Ray tracing is the lighting tech that defines the look of many modern AAA games. Demanding as it is, most of the best gaming desktops come with ray tracing-capable hardware, allowing you to experience the most graphically demanding technique games currently have access to.
Just because a game has great graphics doesn’t mean it’s a great showcase of ray tracing, though. For example, Hitman 3‘s ray tracing update was a disappointment. We catered our list toward games that best showcase ray tracing, so you can use them for bragging rights or just to see what your PC is capable of.
Dying Light 2: Stay Human might be the most graphically advanced game available today (though our next pick gives it a run for its money). It features ray-traced global illumination, ambient occlusion, shadows, and reflections. You can even apply ray tracing to your flashlight, with light spilling out into dark rooms around you. As our Dying Light 2 performance guide shows, though, ray tracing comes at a steep cost. Even the best graphics cards will be brought to their knees by Dying Light 2. This is a game clearly built for future hardware, so it’s a good idea to turn down a lot of the ray tracing settings if you can.
Metro Exodus Enhanced Edition is a PC exclusive that goes all-in on ray tracing. Literally. Developer 4A Games replaced every rasterized light source with a ray-traced version, as well as improved the ray-traced reflection featured in the first version. Needless to say, all of this ray tracing is extremely demanding, so make sure to turn on Nvidia’s Deep Learning Super Sampling (DLSS) for the best results.
For all of the problems Cyberpunk 2077 has, it’s still a downright gorgeous game. Like our top two picks, you’re looking at ray tracing across the board — global illumination, shadows, reflections, ambient occlusion, and diffused illumination. Night City comes to life with ray tracing turned on, but it’ll tank your frame rate (even with a GPU as powerful as the RTX 3090 Ti). You’ll need to turn on DLSS for the best experience, and thankfully, the game supports FidelityFX Super Resolution (FSR) if you have an AMD GPU.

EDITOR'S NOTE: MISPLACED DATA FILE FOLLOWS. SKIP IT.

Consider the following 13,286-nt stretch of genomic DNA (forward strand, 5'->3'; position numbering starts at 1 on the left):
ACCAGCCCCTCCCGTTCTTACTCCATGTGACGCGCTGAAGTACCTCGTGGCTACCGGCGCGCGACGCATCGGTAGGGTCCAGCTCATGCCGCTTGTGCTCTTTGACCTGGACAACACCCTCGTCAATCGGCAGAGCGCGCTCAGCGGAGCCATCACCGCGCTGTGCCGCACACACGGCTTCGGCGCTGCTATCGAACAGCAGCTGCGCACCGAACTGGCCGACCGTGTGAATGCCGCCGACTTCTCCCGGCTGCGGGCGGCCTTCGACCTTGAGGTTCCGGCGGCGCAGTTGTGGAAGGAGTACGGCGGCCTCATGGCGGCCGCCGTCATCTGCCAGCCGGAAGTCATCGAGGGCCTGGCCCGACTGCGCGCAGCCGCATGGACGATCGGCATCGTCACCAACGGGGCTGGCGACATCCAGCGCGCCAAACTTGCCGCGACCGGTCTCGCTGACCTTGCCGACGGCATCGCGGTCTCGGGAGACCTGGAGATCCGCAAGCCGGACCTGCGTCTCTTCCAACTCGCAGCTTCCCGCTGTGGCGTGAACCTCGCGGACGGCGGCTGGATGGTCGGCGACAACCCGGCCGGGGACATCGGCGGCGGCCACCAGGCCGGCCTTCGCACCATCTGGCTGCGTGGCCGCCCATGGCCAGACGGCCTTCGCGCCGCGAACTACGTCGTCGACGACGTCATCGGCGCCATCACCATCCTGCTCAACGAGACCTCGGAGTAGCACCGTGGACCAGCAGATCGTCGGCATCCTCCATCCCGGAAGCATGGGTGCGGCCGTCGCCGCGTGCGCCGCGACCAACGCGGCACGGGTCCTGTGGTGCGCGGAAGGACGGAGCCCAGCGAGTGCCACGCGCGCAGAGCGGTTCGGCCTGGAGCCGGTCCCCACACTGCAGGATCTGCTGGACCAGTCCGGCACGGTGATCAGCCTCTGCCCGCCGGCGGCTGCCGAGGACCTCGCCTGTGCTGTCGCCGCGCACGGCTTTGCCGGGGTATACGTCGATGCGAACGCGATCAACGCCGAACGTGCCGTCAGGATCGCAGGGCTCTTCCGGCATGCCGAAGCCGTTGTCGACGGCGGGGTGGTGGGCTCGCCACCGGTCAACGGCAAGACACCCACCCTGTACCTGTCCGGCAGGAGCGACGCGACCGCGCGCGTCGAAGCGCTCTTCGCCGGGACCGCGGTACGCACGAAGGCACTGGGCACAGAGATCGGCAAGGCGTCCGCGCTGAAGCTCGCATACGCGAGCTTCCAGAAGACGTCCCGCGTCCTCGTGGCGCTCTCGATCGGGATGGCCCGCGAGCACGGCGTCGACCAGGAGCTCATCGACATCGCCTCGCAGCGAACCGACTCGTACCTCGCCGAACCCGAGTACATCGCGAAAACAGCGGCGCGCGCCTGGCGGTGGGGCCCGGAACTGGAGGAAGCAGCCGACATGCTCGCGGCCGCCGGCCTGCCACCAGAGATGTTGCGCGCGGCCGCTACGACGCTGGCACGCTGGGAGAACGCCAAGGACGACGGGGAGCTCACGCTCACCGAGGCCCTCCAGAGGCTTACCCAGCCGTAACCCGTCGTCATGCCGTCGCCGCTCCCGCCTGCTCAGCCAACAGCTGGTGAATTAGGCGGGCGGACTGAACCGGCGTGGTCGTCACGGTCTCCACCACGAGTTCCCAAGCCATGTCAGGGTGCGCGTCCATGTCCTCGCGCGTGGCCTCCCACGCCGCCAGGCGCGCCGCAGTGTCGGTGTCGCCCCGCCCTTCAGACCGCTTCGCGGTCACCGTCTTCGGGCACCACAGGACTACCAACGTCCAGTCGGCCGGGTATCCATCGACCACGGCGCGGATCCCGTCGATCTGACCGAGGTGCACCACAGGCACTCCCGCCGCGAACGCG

Control was one of the earliest examples of the power of ray tracing, and it remains one of the best ray tracing games in 2022. The game doesn’t have ray-traced global illumination, but it still comes with reflections, shadows, and even ray-traced debris. It’s demanding, so Nvidia DLSS is a welcome addition. It’s not as demanding as our top picks, however, which is great if you’re sitting on a 1080p graphics card.
Minecraft RTX is a novelty — there’s no way around it. Similar to Quake II RTX, ray tracing really shines when put against a game that’s graphically simple. You get reflections, shadows, global illumination, and emissive blocks, bringing the voxel world to a whole new level. You’ll need to install an RTX-capable resource pack to use ray tracing, but the results are stunning.
A mobile game like Lego’s Builder’s Journey doesn’t seem like an obvious choice to show off ray tracing, but that’s why it’s so brilliant; ray tracing elevates the game visually so much that it’s the perfect showcase. Ray-traced shadows and reflections shine with the minor imperfections on the Lego bricks, making each diorama seem like it’s ripped straight from the real world.
Amid Evil is among the increasingly popular genre of boomer shooters — retro-styled FPS games modeled off of 90s classics like Quake. Amid Evil has all of the retro trimmings, but the developer brings in some modern flare with ray-traced reflections and shadows. It doesn’t look like a retro game with ray tracing overlayed on top; Amid Evil is instead a masterclass in style. You don’t need much to get ray tracing working, either, but Nvidia DLSS is available in case you’re running into performance issues.
It took a year from release for Doom Eternal to receive its ray tracing update, but the wait was worth it. The game doesn’t have all of the fancy ray tracing tech as some of our higher picks. Instead, it perfects ray-traced reflections. The game has so many bright, vibrant surfaces for light to bounce off, and flipping the reflections on brings the hellscape to life (or death, I suppose).
Bright Memory: Infinite isn’t a great game. It’s a relatively basic shooter with a few unique melee mechanics thrown into the mix, and you’ll have it beaten in a couple of hours. More than anything, Bright Memory: Infinite is a tech demo. It shows off ray tracing at its best, with reflections, global illumination, shadows, and a world design that seems purpose-built for the light tech.